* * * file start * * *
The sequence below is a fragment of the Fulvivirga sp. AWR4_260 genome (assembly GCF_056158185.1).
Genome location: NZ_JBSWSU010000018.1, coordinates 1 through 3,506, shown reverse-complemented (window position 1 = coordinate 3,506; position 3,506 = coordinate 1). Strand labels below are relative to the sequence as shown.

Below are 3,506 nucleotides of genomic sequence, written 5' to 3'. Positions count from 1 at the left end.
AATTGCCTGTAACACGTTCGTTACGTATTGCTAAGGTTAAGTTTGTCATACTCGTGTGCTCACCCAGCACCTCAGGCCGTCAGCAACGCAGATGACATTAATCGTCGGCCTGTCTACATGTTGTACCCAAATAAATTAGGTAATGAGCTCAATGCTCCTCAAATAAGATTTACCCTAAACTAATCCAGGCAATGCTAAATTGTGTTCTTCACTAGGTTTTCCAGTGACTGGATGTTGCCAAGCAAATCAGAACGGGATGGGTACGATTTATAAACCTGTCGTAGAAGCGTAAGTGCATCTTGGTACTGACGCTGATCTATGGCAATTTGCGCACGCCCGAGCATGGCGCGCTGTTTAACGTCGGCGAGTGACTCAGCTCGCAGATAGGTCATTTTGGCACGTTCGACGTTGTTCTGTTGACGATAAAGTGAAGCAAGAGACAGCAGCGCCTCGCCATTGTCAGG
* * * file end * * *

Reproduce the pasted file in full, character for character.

The sequence below is a fragment of the Fulvivirga sp. AWR4_260 genome (assembly GCF_056158185.1).
Genome location: NZ_JBSWSU010000018.1, coordinates 1 through 3,506, shown reverse-complemented (window position 1 = coordinate 3,506; position 3,506 = coordinate 1). Strand labels below are relative to the sequence as shown.

Below are 3,506 nucleotides of genomic sequence, written 5' to 3'. Positions count from 1 at the left end.
AATTGCCTGTAACACGTTCGTTACGTATTGCTAAGGTTAAGTTTGTCATACTCGTGTGCTCACCCAGCACCTCAGGCCGTCAGCAACGCAGATGACATTAATCGTCGGCCTGTCTACATGTTGTACCCAAATAAATTAGGTAATGAGCTCAATGCTCCTCAAATAAGATTTACCCTAAACTAATCCAGGCAATGCTAAATTGTGTTCTTCACTAGGTTTTCCAGTGACTGGATGTTGCCAAGCAAATCAGAACGGGATGGGTACGATTTATAAACCTGTCGTAGAAGCGTAAGTGCATCTTGGTACTGACGCTGATCTATGGCAATTTGCGCACGCCCGAGCATGGCGCGCTGTTTAACGTCGGCGAGTGACTCAGCTCGCAGATAGGTCATTTTGGCACGTTCGACGTTGTTCTGTTGACGATAAAGTGAAGCAAGAGACAGCAGCGCCTCGCCATTGTCAGG